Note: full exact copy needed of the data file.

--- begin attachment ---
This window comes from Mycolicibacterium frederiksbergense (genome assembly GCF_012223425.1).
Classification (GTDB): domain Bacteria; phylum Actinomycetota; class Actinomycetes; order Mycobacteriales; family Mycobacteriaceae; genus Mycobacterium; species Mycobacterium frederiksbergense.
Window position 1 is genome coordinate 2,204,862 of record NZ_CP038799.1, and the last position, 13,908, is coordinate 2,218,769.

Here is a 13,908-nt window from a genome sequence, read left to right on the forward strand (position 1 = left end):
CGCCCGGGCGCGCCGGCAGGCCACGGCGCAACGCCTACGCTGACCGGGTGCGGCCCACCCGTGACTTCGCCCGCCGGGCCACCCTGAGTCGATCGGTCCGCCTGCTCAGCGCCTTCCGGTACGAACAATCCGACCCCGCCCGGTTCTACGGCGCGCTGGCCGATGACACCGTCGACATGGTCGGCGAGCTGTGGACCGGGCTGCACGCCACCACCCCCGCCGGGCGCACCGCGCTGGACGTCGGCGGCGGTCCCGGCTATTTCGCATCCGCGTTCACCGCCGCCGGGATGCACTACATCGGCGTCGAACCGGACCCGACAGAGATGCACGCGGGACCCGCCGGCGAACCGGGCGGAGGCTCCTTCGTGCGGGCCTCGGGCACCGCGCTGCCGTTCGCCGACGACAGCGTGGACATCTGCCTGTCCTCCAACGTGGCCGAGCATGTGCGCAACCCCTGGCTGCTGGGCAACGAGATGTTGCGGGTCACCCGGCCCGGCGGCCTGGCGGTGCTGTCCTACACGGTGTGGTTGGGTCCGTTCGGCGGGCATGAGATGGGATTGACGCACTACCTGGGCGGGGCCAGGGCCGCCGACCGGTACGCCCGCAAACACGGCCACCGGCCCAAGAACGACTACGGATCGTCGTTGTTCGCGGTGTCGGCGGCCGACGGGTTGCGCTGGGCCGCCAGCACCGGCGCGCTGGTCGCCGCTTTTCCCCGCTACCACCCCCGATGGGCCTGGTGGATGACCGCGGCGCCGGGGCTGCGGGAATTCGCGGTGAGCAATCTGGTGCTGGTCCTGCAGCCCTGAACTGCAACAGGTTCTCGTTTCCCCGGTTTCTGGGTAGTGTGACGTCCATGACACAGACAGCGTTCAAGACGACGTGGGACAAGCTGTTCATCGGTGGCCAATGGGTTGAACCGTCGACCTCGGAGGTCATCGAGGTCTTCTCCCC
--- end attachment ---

This window comes from Mycolicibacterium frederiksbergense (genome assembly GCF_012223425.1).
Classification (GTDB): domain Bacteria; phylum Actinomycetota; class Actinomycetes; order Mycobacteriales; family Mycobacteriaceae; genus Mycobacterium; species Mycobacterium frederiksbergense.
Window position 1 is genome coordinate 2,204,862 of record NZ_CP038799.1, and the last position, 13,908, is coordinate 2,218,769.

Here is a 13,908-nt window from a genome sequence, read left to right on the forward strand (position 1 = left end):
CGCCCGGGCGCGCCGGCAGGCCACGGCGCAACGCCTACGCTGACCGGGTGCGGCCCACCCGTGACTTCGCCCGCCGGGCCACCCTGAGTCGATCGGTCCGCCTGCTCAGCGCCTTCCGGTACGAACAATCCGACCCCGCCCGGTTCTACGGCGCGCTGGCCGATGACACCGTCGACATGGTCGGCGAGCTGTGGACCGGGCTGCACGCCACCACCCCCGCCGGGCGCACCGCGCTGGACGTCGGCGGCGGTCCCGGCTATTTCGCATCCGCGTTCACCGCCGCCGGGATGCACTACATCGGCGTCGAACCGGACCCGACAGAGATGCACGCGGGACCCGCCGGCGAACCGGGCGGAGGCTCCTTCGTGCGGGCCTCGGGCACCGCGCTGCCGTTCGCCGACGACAGCGTGGACATCTGCCTGTCCTCCAACGTGGCCGAGCATGTGCGCAACCCCTGGCTGCTGGGCAACGAGATGTTGCGGGTCACCCGGCCCGGCGGCCTGGCGGTGCTGTCCTACACGGTGTGGTTGGGTCCGTTCGGCGGGCATGAGATGGGATTGACGCACTACCTGGGCGGGGCCAGGGCCGCCGACCGGTACGCCCGCAAACACGGCCACCGGCCCAAGAACGACTACGGATCGTCGTTGTTCGCGGTGTCGGCGGCCGACGGGTTGCGCTGGGCCGCCAGCACCGGCGCGCTGGTCGCCGCTTTTCCCCGCTACCACCCCCGATGGGCCTGGTGGATGACCGCGGCGCCGGGGCTGCGGGAATTCGCGGTGAGCAATCTGGTGCTGGTCCTGCAGCCCTGAACTGCAACAGGTTCTCGTTTCCCCGGTTTCTGGGTAGTGTGACGTCCATGACACAGACAGCGTTCAAGACGACGTGGGACAAGCTGTTCATCGGTGGCCAATGGGTTGAACCGTCGACCTCGGAGGTCATCGAGGTCTTCTCCCC